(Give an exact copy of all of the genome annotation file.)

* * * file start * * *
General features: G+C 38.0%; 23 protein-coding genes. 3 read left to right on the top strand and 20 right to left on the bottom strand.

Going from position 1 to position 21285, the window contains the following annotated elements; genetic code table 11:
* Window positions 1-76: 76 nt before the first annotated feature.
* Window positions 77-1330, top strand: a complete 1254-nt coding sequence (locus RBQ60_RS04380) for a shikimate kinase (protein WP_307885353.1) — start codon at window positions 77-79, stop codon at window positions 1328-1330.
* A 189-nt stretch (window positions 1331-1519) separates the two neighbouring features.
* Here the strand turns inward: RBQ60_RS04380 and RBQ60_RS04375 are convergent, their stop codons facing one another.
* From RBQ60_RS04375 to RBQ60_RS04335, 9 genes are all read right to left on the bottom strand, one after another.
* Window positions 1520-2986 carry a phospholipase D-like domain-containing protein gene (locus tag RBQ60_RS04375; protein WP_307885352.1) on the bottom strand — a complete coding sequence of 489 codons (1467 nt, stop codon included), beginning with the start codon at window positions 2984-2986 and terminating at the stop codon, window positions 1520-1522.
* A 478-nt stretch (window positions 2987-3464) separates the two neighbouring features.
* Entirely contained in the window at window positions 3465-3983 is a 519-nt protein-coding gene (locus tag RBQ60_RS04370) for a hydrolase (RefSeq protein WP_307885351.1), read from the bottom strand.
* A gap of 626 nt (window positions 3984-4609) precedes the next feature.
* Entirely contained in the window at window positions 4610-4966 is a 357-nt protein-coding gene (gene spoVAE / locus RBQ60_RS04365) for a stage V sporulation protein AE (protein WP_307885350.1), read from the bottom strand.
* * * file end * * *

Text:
General features: G+C 38.0%; 23 protein-coding genes. 3 read left to right on the top strand and 20 right to left on the bottom strand.

Going from position 1 to position 21285, the window contains the following annotated elements; genetic code table 11:
* Window positions 1-76: 76 nt before the first annotated feature.
* Window positions 77-1330, top strand: a complete 1254-nt coding sequence (locus RBQ60_RS04380) for a shikimate kinase (protein WP_307885353.1) — start codon at window positions 77-79, stop codon at window positions 1328-1330.
* A 189-nt stretch (window positions 1331-1519) separates the two neighbouring features.
* Here the strand turns inward: RBQ60_RS04380 and RBQ60_RS04375 are convergent, their stop codons facing one another.
* From RBQ60_RS04375 to RBQ60_RS04335, 9 genes are all read right to left on the bottom strand, one after another.
* Window positions 1520-2986 carry a phospholipase D-like domain-containing protein gene (locus tag RBQ60_RS04375; protein WP_307885352.1) on the bottom strand — a complete coding sequence of 489 codons (1467 nt, stop codon included), beginning with the start codon at window positions 2984-2986 and terminating at the stop codon, window positions 1520-1522.
* A 478-nt stretch (window positions 2987-3464) separates the two neighbouring features.
* Entirely contained in the window at window positions 3465-3983 is a 519-nt protein-coding gene (locus tag RBQ60_RS04370) for a hydrolase (RefSeq protein WP_307885351.1), read from the bottom strand.
* A gap of 626 nt (window positions 3984-4609) precedes the next feature.
* Entirely contained in the window at window positions 4610-4966 is a 357-nt protein-coding gene (gene spoVAE / locus RBQ60_RS04365) for a stage V sporulation protein AE (protein WP_307885350.1), read from the bottom strand.